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Gaergath, Son of Sauron
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"Allow me to go ahead, my lady," Gaergath said. "But first...there is something I must put on."

He picked up the bag and opened it, and drew out the cloak...looking as black and obscene as the crown of Morgoth.

Lúthien gasped.

"It is Her cloak," he said, "and no blanket. Sauron got it from her and brought it to me, that it might take me to Angband. But I did not go. Here, take this..." He took the mithril dagger from his belt. "They will flee from it. It is Elvish work. It will protect you if you shed no blood with human blood."

"I need it not," she said handing it back to him. "My cloak will protect me."

"You are sure of this?" he said. She nodded, smiling ever so slightly. And they went on through the darkness that would have seemed absolute, but for her light.

And then they were on the bridge. There were torches on it that burned with a lurid pale light, not like any fire Gaergath had ever seen before, save in nightmare.

Huan came up close behind them.

Lúthien began singing softly once more, the same song she had sung before. Gaergath had thought they should be silent, and yet there was such a power and beauty about her voice, it would keep off any evil influence surely.

And then he heard a soft growl from Huan.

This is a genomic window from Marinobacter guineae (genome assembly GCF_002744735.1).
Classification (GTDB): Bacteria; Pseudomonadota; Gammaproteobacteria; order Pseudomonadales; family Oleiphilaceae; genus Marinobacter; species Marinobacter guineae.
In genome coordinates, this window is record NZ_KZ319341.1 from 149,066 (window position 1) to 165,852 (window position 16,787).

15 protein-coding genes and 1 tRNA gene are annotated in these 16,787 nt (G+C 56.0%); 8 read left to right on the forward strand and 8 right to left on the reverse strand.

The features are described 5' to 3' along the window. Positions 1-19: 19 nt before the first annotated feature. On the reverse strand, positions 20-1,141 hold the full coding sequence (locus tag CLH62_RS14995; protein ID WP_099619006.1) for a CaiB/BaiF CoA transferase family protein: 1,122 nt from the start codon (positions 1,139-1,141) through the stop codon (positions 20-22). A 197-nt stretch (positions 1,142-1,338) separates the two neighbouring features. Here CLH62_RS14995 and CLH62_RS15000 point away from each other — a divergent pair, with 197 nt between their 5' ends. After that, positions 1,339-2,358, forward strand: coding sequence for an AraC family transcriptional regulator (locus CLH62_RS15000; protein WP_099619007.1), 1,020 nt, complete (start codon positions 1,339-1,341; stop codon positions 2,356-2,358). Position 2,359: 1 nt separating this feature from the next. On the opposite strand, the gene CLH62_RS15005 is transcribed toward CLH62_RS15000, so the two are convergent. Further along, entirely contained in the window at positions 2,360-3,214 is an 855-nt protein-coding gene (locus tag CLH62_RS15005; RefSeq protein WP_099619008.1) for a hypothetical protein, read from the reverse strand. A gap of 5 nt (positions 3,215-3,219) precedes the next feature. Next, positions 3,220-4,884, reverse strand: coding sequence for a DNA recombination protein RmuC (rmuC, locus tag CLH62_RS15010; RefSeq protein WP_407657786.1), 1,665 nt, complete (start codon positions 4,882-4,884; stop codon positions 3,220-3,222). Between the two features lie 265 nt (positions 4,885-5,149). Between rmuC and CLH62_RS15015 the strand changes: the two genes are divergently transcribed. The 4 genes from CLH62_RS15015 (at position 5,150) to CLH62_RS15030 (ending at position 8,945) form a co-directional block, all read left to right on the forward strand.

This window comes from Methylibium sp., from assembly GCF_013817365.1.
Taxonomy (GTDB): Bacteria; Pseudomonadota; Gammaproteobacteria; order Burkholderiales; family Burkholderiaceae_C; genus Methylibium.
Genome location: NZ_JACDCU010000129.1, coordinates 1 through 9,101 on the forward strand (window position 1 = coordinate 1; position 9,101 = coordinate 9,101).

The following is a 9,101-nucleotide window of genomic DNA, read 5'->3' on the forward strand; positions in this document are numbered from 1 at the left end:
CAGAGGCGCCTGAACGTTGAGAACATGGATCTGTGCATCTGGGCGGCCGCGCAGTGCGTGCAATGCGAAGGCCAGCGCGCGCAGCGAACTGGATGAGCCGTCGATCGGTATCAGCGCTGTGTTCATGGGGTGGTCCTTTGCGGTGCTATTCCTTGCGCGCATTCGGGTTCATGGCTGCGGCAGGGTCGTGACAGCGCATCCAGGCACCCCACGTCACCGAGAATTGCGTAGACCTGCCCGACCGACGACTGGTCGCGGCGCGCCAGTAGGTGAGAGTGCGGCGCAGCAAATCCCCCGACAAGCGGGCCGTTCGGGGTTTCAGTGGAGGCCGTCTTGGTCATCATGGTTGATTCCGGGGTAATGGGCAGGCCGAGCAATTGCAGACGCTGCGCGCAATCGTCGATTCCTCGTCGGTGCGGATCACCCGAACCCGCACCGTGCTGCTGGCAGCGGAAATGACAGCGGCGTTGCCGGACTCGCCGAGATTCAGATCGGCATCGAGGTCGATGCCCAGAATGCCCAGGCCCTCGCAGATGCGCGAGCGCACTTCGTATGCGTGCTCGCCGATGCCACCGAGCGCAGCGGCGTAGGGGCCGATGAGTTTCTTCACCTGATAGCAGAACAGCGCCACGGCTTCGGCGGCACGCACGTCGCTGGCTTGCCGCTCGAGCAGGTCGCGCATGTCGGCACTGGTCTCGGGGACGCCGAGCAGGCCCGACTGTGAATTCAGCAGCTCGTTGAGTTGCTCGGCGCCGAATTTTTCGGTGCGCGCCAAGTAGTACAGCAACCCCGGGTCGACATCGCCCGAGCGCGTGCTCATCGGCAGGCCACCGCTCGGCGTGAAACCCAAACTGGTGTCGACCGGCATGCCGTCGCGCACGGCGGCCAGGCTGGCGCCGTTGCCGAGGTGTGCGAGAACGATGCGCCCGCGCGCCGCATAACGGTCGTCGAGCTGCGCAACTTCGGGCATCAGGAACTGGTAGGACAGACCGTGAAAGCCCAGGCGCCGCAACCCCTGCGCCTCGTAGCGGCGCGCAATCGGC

And looked ahead. Something was coming out of the mist.

Lúthien went on singing. Gaergath looked at the dark shape and trembled. Huan growled once more, then bounded forward. Gaergath froze.

Lúthien stood silent then. A hideous snarling issued from the mist as the shape of Huan met with the shape of the thing ahead of them.

"A wolf," Gaergath whispered. Then he remembered his dagger, yet could not seem to bring himself to reach for it.

She nodded. "Stay here. Do not move," she said. Her hand reached over and took his arm.

"What if..." Gaergath had not thought it possible to feel such fear. Did she feel none at all?

Then the snarling turned to a high-pitched shriek, then a whimper. Then silence.

Gaergath saw Huan once more, dragging something toward them.

"My wonderful lad," Lúthien said softly caressing his fur. Gaergath drew back in horror at the sight of the dead wolf in the torchlight. Its blood looked black, and a stench rose from it that fairly nauseated him.

"Let us put it over the bridge," she said. "I will take the tail, and you take its front legs."